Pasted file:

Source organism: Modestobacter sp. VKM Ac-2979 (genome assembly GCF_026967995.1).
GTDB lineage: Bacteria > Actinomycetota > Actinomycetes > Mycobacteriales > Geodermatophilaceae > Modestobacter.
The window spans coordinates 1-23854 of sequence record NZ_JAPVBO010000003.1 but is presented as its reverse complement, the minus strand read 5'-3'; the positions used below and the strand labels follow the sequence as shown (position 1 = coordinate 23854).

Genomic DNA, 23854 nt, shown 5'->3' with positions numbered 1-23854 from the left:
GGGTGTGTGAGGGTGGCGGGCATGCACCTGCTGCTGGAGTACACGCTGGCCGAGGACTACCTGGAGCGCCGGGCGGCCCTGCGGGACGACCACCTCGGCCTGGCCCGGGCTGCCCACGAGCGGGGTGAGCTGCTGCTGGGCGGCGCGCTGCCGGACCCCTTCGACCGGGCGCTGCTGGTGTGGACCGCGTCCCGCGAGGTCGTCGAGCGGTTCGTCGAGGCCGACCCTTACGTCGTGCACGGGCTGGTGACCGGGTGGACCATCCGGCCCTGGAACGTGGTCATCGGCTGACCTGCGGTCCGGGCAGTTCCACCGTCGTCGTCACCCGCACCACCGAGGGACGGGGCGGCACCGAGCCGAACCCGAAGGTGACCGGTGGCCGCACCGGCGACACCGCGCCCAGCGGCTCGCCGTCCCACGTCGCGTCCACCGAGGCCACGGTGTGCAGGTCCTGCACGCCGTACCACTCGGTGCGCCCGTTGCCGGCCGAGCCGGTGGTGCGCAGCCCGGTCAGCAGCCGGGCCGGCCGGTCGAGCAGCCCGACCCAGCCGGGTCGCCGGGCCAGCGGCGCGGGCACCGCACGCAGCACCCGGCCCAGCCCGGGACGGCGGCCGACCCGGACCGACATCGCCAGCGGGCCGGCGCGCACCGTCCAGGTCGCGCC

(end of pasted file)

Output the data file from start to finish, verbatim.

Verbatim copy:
Source organism: Modestobacter sp. VKM Ac-2979 (genome assembly GCF_026967995.1).
GTDB lineage: Bacteria > Actinomycetota > Actinomycetes > Mycobacteriales > Geodermatophilaceae > Modestobacter.
The window spans coordinates 1-23854 of sequence record NZ_JAPVBO010000003.1 but is presented as its reverse complement, the minus strand read 5'-3'; the positions used below and the strand labels follow the sequence as shown (position 1 = coordinate 23854).

Genomic DNA, 23854 nt, shown 5'->3' with positions numbered 1-23854 from the left:
GGGTGTGTGAGGGTGGCGGGCATGCACCTGCTGCTGGAGTACACGCTGGCCGAGGACTACCTGGAGCGCCGGGCGGCCCTGCGGGACGACCACCTCGGCCTGGCCCGGGCTGCCCACGAGCGGGGTGAGCTGCTGCTGGGCGGCGCGCTGCCGGACCCCTTCGACCGGGCGCTGCTGGTGTGGACCGCGTCCCGCGAGGTCGTCGAGCGGTTCGTCGAGGCCGACCCTTACGTCGTGCACGGGCTGGTGACCGGGTGGACCATCCGGCCCTGGAACGTGGTCATCGGCTGACCTGCGGTCCGGGCAGTTCCACCGTCGTCGTCACCCGCACCACCGAGGGACGGGGCGGCACCGAGCCGAACCCGAAGGTGACCGGTGGCCGCACCGGCGACACCGCGCCCAGCGGCTCGCCGTCCCACGTCGCGTCCACCGAGGCCACGGTGTGCAGGTCCTGCACGCCGTACCACTCGGTGCGCCCGTTGCCGGCCGAGCCGGTGGTGCGCAGCCCGGTCAGCAGCCGGGCCGGCCGGTCGAGCAGCCCGACCCAGCCGGGTCGCCGGGCCAGCGGCGCGGGCACCGCACGCAGCACCCGGCCCAGCCCGGGACGGCGGCCGACCCGGACCGACATCGCCAGCGGGCCGGCGCGCACCGTCCAGGTCGCGCC